India embarked upon a path of liberalization in the 1980s, whose pace quickened radically after 1985. Two points need to be noted, as a backdrop to India's new liberalization saga. It has been argued that it came at a juncture in the international situation when the second oil-price hike of 1979 had prompted the advanced industrial countries to raise interest rates (nominal) which had a serious, adverse impact on the borrowings by the developing countries, jacking up their debt servicing charges. Secondly, anti-inflationary measures pursued by the advanced capitalist countries extended the impact of recession into the Third World countries. The recession in their markets led to lowered demand for developing country exports further adversely affecting their trade balances.
On top of this was the direct impact that the hike in oil prices was to have on India in any case, since crude oil and its products are the single largest item on India's huge import bill.
India's deficit on the current account increased throughout the eighties. From the mid-eighties it was pushed into greater reliance on high interest commercial loans from international banks to finance the deficits. The net outcome was that her external debt tripled during this decade of high growth.
The above scenario set the stage in 90s for undergoing the medical therapy of the IMF and WB.
When these 'reforms' were initiated, the Government denied any pressure from the Bank or IMF but had few takers. But very few believed in it. The Government's claim that they had been independently decided to carried little weight. Later on the Finance Minister told Parliament that the loans of the Bank and IMF carry conditionalities. In fact, the Finance Minister did not disclose about his correspondence with the IMF and the Bank, due to great public pressure, he presented to Parliament the terms of the IMF standby credit of $2.2 billion. But, the same consideration was not applied to reveal the policy conditions accepted under the Structural Adjustment Loan of $900 million by the World Bank. When news of the Bank having access to the 1992-93 budget and the Eighth Five Year Plan document prior to their presentation to Parliament, the government was forced to make them public.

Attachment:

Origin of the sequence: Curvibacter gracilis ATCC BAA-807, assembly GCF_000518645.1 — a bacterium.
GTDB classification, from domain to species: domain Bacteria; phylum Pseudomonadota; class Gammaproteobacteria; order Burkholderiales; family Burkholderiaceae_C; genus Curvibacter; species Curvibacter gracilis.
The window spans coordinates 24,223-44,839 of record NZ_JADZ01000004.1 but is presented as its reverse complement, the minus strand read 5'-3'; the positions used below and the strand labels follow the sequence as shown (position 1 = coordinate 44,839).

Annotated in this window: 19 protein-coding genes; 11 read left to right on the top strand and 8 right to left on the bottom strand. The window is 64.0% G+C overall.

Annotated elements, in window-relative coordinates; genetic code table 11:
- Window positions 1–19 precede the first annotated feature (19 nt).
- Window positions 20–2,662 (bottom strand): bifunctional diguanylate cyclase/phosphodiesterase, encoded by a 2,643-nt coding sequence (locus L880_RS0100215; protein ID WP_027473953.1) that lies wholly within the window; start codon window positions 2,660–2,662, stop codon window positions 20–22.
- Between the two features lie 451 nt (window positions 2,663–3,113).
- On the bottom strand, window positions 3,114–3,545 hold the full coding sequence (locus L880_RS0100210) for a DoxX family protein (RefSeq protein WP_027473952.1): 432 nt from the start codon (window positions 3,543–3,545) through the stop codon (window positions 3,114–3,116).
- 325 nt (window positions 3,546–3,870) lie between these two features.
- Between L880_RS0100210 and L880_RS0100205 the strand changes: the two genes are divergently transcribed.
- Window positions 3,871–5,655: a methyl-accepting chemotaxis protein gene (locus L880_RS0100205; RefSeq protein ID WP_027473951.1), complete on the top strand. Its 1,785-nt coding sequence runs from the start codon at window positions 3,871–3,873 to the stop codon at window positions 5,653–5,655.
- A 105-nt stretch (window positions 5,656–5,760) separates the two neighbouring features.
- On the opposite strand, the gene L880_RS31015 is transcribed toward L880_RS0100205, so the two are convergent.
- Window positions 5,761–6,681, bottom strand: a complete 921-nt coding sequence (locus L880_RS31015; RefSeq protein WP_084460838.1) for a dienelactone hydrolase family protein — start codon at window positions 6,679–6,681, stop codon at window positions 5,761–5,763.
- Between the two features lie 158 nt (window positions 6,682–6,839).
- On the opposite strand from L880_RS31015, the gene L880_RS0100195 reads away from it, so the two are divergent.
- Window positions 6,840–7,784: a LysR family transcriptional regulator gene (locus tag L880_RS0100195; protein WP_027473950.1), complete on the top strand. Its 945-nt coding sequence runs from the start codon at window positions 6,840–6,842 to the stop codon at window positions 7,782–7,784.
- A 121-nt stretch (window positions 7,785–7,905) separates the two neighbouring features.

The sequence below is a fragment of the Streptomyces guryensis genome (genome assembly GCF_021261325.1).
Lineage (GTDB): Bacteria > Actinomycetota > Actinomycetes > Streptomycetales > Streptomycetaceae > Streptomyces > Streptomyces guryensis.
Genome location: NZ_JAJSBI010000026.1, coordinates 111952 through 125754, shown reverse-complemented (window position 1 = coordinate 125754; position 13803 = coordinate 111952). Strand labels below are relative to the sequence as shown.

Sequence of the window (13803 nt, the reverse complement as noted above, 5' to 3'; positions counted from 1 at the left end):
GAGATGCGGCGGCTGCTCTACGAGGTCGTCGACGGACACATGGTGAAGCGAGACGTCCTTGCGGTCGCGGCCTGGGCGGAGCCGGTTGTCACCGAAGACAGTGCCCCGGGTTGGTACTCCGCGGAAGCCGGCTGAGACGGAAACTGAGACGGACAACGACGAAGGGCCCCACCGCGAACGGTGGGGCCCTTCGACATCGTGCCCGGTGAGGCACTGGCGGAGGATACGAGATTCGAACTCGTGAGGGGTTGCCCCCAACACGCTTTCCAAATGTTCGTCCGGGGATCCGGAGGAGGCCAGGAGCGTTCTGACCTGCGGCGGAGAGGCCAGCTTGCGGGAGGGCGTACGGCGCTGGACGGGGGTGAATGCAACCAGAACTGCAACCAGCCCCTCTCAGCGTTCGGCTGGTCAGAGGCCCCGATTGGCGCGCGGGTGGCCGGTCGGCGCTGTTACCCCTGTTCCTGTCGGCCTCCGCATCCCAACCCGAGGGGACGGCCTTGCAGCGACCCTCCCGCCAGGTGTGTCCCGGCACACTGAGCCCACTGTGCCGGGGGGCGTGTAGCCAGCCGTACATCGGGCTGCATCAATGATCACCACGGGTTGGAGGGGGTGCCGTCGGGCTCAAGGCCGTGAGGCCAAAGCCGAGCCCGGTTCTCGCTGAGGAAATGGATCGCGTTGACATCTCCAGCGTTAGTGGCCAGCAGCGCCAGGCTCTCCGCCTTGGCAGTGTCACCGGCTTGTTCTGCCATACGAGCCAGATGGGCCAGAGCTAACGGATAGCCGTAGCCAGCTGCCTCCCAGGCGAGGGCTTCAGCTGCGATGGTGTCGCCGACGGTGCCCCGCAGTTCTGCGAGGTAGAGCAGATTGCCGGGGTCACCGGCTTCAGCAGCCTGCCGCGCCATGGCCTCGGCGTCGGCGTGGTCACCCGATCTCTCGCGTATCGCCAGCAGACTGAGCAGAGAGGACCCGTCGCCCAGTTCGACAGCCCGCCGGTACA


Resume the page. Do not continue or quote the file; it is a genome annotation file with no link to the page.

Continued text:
Under SAP, WB is not supervising individual sectors of the Indian economy such as agriculture, social sector and energy sector. The Bank now monitors the entire macro-economy such as balance of payments, fiscal deficit, foreign investment, money supply, etc. The public expenditure reviews are a part of the Bank's conditionalities. Under this review, the Bank not only asks for cuts in expenditure but also gives detailed instructions for cuts in specific sectors. The health budgets in recent years are an example of this. Health, far from being accepted as a basic right of the people, is now being shaped into a saleable commodity. Thereby, excluding those with less or no purchasing power. The existing distortions of health services in India are getting accentuated with the Government following the Bank's agenda on healthcare. The recent budget of 1994-95, of which health care forms just 0.58% is an indication of the government willingness to adopt Bank's policies. In India, the health care agenda is increasingly being set out by the Bank rather than by the people and the Indian state.
Bank's own study titled, "Adjustment Lending: An
Evaluation of Ten Years of Experience" (1988)
illustrates that the structural adjustment programs
undertaken by 15 Sub-Saharan African countries failed in
many areas :
For further details contact:PIRG (Public Interest Research Group) 142, Maitri Apt, Plot No 28, Indraprastha Extn. Delhi 110092. India. Ph: 2432054 Fax: 2224233 email: email@example.com